This is the subject of the beta invite I just got from Abazab. I quickly created an account, shot a little video from my Nokia 6630 and uploaded it (you've to mail the clip to me@zab.bz to upload it – the address is tied to your account through your email address). It's kinda cool actually. It let me customize a widget in which others will be able to play the videos that I upload – they call it the playbox. With my limited aesthetic sense, this is how it looked after some tweaks –

Abazab widget

In case you want to see a very exciting video of my cubicle walls showing off a Geek Quiz Certificate and Best Special Effects trophy (for an amateur commercial that I didn't have anything to do with), please follow the link to my old Blogspot blog as WordPress won't let me insert the HTML clipping for abazab widget.

I think it would be very useful to have community playboxes in Abazab. For example, there could be a common playbox for everyone in my college batch – everyone can post videos, they are all there in the same playbox and anyone can host it on his blog. It'd be a cool way to stay in touch.

Register for Abazab beta here

June 10, 2006

Zyb – Online mobile data backup

Filed under: Internet, Mobile — harshdeep @ 9:35 pm

Zyb betaNewly offered Zyb is essentially a free online backup service for mobile phone data. It lets you save the contacts and calendar data from your phone to its web servers so that they are safe even if you lose your phone.

There are, of course, other methods for backing up mobile data. I have a Nokia 6630. I can use Nokia PC Suite to couch my mobile data in the safety of my laptop, home computer or a CD. In case I lose my phone, I can buy a new one and use the backed up data to load it with my contacts etc. But wait – I’m using Nokia PC Suite, right? If my new phone is not a Nokia, I can’t extract anything out of the backed up data – it’s a blackhole for me. Maybe I’ll find a hack to convert .nfb and .nfc files created by Nokia PC Suite to backup my data to something that can be used to update the new phone. Maybe I won’t. In any case, it will be time consuming.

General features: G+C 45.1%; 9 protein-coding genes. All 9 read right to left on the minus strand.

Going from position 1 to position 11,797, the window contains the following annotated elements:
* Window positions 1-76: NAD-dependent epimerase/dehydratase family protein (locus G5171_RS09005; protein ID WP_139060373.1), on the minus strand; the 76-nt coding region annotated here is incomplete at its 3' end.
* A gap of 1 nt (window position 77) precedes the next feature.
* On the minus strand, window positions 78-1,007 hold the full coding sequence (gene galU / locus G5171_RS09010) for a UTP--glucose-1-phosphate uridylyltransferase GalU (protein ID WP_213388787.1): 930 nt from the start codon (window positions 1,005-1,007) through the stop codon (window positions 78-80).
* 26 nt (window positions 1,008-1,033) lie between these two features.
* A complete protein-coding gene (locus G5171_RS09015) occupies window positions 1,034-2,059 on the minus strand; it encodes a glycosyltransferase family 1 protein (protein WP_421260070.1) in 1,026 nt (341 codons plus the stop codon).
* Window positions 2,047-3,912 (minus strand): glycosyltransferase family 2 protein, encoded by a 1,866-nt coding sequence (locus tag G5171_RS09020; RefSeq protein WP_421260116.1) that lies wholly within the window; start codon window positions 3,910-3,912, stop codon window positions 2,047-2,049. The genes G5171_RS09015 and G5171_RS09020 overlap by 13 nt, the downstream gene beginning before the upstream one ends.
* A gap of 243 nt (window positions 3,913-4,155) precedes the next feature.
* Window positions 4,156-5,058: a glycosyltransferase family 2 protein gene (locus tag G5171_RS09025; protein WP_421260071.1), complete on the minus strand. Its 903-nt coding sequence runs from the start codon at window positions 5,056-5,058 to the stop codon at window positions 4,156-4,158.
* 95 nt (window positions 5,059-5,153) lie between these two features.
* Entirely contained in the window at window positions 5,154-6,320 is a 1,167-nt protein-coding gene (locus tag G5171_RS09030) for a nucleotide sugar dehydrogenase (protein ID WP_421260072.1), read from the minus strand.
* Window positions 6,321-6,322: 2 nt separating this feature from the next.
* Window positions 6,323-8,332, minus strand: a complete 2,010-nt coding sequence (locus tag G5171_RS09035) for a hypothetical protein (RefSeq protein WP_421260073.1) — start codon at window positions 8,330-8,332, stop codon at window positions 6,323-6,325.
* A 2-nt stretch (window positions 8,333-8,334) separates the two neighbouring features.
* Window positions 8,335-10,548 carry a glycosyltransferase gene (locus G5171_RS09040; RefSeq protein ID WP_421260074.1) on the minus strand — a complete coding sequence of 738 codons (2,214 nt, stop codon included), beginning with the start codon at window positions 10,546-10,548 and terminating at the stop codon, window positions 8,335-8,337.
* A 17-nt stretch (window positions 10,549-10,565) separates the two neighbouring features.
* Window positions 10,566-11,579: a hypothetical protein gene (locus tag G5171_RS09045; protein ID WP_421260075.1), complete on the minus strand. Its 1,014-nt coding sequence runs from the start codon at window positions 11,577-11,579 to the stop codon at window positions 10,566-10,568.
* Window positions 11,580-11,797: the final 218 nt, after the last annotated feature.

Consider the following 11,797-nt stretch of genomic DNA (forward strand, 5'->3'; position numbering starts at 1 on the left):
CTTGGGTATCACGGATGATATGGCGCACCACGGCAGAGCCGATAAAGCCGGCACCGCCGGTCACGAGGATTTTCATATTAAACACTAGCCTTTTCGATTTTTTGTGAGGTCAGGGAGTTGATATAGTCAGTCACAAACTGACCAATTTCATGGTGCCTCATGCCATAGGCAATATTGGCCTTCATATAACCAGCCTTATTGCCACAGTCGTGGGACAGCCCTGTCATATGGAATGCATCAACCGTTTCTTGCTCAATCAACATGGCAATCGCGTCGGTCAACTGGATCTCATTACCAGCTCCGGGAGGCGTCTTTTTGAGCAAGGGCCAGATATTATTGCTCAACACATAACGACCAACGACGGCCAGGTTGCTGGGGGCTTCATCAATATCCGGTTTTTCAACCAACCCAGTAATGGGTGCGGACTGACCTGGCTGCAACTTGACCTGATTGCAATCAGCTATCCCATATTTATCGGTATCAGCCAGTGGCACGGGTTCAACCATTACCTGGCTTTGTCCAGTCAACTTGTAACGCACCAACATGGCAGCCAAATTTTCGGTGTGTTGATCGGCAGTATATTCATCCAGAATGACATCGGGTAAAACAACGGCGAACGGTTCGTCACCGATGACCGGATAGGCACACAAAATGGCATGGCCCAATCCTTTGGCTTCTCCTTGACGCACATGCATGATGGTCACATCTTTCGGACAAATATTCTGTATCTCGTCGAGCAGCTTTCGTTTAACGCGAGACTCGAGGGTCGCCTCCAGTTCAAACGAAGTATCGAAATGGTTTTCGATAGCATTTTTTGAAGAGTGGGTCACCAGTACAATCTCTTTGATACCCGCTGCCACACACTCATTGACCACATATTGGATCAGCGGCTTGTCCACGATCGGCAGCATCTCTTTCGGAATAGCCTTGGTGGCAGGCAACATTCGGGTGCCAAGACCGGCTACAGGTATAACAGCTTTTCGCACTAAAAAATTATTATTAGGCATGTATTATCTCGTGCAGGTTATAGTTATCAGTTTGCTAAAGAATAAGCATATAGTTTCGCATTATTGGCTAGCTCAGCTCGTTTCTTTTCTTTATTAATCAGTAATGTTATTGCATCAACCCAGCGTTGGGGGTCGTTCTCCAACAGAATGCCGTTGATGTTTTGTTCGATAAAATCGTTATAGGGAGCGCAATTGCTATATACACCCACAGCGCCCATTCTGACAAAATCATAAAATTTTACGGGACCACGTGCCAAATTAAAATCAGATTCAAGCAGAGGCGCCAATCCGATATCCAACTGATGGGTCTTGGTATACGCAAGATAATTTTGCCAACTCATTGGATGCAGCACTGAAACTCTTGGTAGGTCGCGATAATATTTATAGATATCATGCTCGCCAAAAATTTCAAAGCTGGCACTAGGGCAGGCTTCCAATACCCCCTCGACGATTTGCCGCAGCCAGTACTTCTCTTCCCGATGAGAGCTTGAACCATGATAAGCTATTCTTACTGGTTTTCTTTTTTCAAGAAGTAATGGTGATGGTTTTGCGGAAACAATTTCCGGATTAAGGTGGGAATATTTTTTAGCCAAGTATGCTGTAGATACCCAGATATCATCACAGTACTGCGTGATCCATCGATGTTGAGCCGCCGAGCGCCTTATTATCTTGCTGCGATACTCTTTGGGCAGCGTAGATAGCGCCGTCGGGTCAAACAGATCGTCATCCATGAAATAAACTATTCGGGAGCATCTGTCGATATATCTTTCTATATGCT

Zyb sounds like a better option in this respect because it supports a wider range of mobile phones.

It synchronizes data using SyncML (Synchronization Markup Language), a platform-independent synchronization standard backed by Open Mobile Alliance. Nokia, Motorola, Sony Ericsson and Siemens AG have been making their phones compliant with SyncML for quite some time now.

Setting Zyb up on my Nokia 6630 was a breeze. They have done a commendable job at making the setting up process simple and tailormade for specific phone models – at least for 6630, I found very specific instructions.

However, synchronization wasn’t that smooth. I kept getting “Connection failed” error. Curiously, this error would come after 66 or 191 out of 271 contacts have been uploaded. Maybe it’s got something to do with the buffer size used in the transmission. I guess Zyb’s servers have been overloaded with sudden deluge of users right now.

Apart from data backup, Zyb provides some other neat features as well. For example, if your friends (who have a Zyb account) change their phone number or other details, it gets automatically updated in your Zyb database and consequently on your phone the next time you synchronize.

Zyb doesn’t provide a way to integrate with Outlook yet. They say they are going to provide it for a fee in some time. As of now, one can buy an Oulook plug-in here to do the job.

But there are security issues involved in using a service like this. Many users will hesitate uploading private information like contacts and calendar details to a remote server unless they are absolutely convinced about the security of their data. It will be vey important for Zyb to gain that kind of confidence.

Since mobile phones are quickly taking on the responsibilities of a laptop, are more prone to theft and get upgraded more frequently, mobile data backup is becoming important and Zyb seems to be a timely solution.